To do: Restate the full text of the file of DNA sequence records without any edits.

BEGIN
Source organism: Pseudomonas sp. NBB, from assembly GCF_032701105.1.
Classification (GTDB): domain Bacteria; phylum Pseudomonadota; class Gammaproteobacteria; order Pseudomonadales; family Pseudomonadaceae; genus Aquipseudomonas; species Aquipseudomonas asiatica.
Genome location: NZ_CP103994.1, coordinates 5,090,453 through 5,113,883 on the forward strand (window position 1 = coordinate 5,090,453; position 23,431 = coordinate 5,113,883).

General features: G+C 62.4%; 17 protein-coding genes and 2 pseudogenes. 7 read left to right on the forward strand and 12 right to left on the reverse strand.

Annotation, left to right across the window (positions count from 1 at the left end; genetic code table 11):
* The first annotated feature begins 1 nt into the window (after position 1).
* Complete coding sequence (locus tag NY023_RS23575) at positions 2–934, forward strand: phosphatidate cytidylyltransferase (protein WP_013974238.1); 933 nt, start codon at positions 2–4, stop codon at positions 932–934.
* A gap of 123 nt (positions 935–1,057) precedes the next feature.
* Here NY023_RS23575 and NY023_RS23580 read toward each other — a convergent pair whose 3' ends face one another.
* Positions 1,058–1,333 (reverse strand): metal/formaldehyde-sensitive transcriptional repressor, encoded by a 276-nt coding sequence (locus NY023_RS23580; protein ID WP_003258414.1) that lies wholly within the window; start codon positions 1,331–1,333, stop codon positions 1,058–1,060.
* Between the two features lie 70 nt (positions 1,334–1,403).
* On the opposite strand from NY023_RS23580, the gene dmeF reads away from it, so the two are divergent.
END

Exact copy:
Source organism: Pseudomonas sp. NBB, from assembly GCF_032701105.1.
Classification (GTDB): domain Bacteria; phylum Pseudomonadota; class Gammaproteobacteria; order Pseudomonadales; family Pseudomonadaceae; genus Aquipseudomonas; species Aquipseudomonas asiatica.
Genome location: NZ_CP103994.1, coordinates 5,090,453 through 5,113,883 on the forward strand (window position 1 = coordinate 5,090,453; position 23,431 = coordinate 5,113,883).

General features: G+C 62.4%; 17 protein-coding genes and 2 pseudogenes. 7 read left to right on the forward strand and 12 right to left on the reverse strand.

Annotation, left to right across the window (positions count from 1 at the left end; genetic code table 11):
* The first annotated feature begins 1 nt into the window (after position 1).
* Complete coding sequence (locus tag NY023_RS23575) at positions 2–934, forward strand: phosphatidate cytidylyltransferase (protein WP_013974238.1); 933 nt, start codon at positions 2–4, stop codon at positions 932–934.
* A gap of 123 nt (positions 935–1,057) precedes the next feature.
* Here NY023_RS23575 and NY023_RS23580 read toward each other — a convergent pair whose 3' ends face one another.
* Positions 1,058–1,333 (reverse strand): metal/formaldehyde-sensitive transcriptional repressor, encoded by a 276-nt coding sequence (locus NY023_RS23580; protein ID WP_003258414.1) that lies wholly within the window; start codon positions 1,331–1,333, stop codon positions 1,058–1,060.
* Between the two features lie 70 nt (positions 1,334–1,403).
* On the opposite strand from NY023_RS23580, the gene dmeF reads away from it, so the two are divergent.